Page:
Sunday, August 9, 2020

La Llorona is Reimagined With a Timely Message



La Llorona is a sobering look at the Mayan genocide at the hands of the Guatemalan military, infused with a keenly reimagined figure of Latin folklore. A former general is being charged with the massacre,  torture and pillaging of the villages of Mayan civilians, including women and children. This was a counterinsurgency operation that followed the Guatemalan Civil War (1960-1996) and into the "Silent Holocaust" of 1981-1983 where upwards of 166,000 people were killed. 

Holed up in a lavish mansion, the general, his wife, and daughter are fending off a large group of protestors that continue their efforts around the clock just outside their gates. The sound design is restless and unnerving with the chants, songs and shouting always present at some level. Inside, the house staff abandon their positions, and the lone housekeeper is left to manage, clean up shattered windows, prepare meals, and caretake of the ailing general. Just in a time a woman with long flowing hair, white gown, and a quiet disposition appears at their front door to offer her services. 

With a deliberate, methodical pace and shrouded, disquieting horror, the film is profound, satisfying & sorrowful. The harrowing dream sequences are brutal, and ultimately the film suggests that the crimes of men are paid by the women around them. 

This is an incredibly special film that evokes the same feelings I had after watching last year's Tigers Are Not Afraid. The horrors are very real and this is not a traditional horror film which may be disappointing to those seeking quick thrills and jump scares. But as a historical drama with fantastical elements, this is an urgent, timely exploration of the need for folklore, giving a voice to the silent, and providing justice to the disenfranchised. 

However, this film is still not the definite take on the classic Llorona lore, which I hope someone will make one day. Folklore passes down stories of a culture, gives meanings to traditions, and explains hidden historical context that may otherwise be lost. La Llorona is very personal and important figure in Latin culture and she serves as a warning and cautionary tale within a mystical, ghostly figure. I grew up with her and it was frightening, alluring, and ever-present in my back of my mind.

La Llorona is currently available exclusively on Shudder.


Thursday, August 6, 2020

Beware the Snake Oil from Cerave!

All this hand washing has left me feeling a little chaffed, and have been looking for a good hand cream. I don't post many product reviews on other sites but when I do, I have strict “brand guidelines” to adhere to. The following review was initially rejected by Amazon for not following community guidelines, but I thought it was fun. At over $10 for 3 oz, this hand cream should be a mystical elixir, right? 

Have you ever wondered to yourself, what will make me smell more like a swamp witch? Look no further. Cerave's new and worsened hand lotion is sure to dredge up the intoxicating aroma of decomposing roots and standing water. It's somehow thinner than water and yet has a standing tube design to ensure it sprays out evenly over everything the moment the cap is disengaged. After scooping the precious eau de lotionette off the sink and spreading the chalky coulis across your dry, brittle hand skin, you can remain confident that those hands will indeed remain bone dry. No pesky magic healing properties here!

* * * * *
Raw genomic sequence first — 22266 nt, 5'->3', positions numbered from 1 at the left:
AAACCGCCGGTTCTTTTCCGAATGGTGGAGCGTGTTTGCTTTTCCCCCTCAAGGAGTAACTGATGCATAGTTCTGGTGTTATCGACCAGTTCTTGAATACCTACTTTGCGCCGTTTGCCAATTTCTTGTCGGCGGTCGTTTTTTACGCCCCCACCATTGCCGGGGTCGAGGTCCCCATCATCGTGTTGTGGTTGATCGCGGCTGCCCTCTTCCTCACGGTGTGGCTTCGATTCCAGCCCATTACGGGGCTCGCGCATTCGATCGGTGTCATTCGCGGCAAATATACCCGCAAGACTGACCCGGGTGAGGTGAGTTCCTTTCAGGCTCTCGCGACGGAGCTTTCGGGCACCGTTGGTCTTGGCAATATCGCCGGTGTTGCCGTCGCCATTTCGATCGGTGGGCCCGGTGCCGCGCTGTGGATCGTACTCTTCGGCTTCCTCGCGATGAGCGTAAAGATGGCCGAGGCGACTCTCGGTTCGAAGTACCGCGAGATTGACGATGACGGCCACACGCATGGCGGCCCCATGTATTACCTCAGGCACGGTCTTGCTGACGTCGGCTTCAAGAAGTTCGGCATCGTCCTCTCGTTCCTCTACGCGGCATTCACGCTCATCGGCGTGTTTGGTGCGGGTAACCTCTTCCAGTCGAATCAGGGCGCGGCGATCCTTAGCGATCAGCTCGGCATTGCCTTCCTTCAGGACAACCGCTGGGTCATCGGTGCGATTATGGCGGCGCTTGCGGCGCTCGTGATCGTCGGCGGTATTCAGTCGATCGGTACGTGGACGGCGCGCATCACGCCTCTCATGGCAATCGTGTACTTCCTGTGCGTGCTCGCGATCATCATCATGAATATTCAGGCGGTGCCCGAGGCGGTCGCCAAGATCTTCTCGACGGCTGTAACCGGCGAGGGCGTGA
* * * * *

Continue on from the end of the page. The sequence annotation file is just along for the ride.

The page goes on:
Saturday, August 1, 2020

Quick Takes: The Other Lamb, Blood Quantum, Yummy

The Other Lamb. This hypnotic film tells its simple story almost completely visually with a dreamy aesthetic and mostly sparse prattle dialogue. Set in the cold, wind-whipped countryside of Ireland, the cinematography is breathtaking. As is the performance by Raffey Cassidy who hails from the classic Norma Desmond school of "We-didn't-need-words-We-had-faces". Her eyes seethe with anger and when she does scream its almost completely muted. The blunt message being that women with opinions of their own are "broken" – because the sole patriarchal shepherd says so. Movies about cults tend to be infuriating (why don't they just leave) but this movie does not concern itself with the psychology of cult leaders or followers. It's a much more intimate story of one girl becoming a woman in a cult. And though a drama, the film is shot like horror movie with clear directions that this cult is heading towards the inevitable dark road to coven.




Blood Quantum. Zombie film are such downers and this one is no different, however it’s much more poignant told from the viewpoint of First Nations residents who are seemingly immune. It’s extremely gory, nasty, and vile but that’s to be expected in this subgenre. There’s some fantastic visuals, including some animated sequences, and some odd, unusual camera work. While the performances are uneven they’re still very engaging, and it’s vital to see people of color both in front and behind the camera. The nagging problem is the screenplay that’s much too episodic, incoherent, and meandering to be effective.



Yummy. Disclaimer: zombie movies are not my favorite. The plot is always the same: outbreak happens, random group bonds, they get picked off one by one, and the one you think will survive doesn’t. And then it ends with no conclusion. Yummy checks off most of these boxes but it’s also surprising funny, doesn’t take itself too seriously, and is outrageously gory. Absurdly, it’s set in a shady plastic surgery in Eastern Europe, and features a quirky cast that speaks Flemish, Polish (I think) and even English. Thankfully, the movie, whose tone reminded me a lot of Shaun of the Dead, ends before it sinks into bleak despair that ruins most zombie flicks.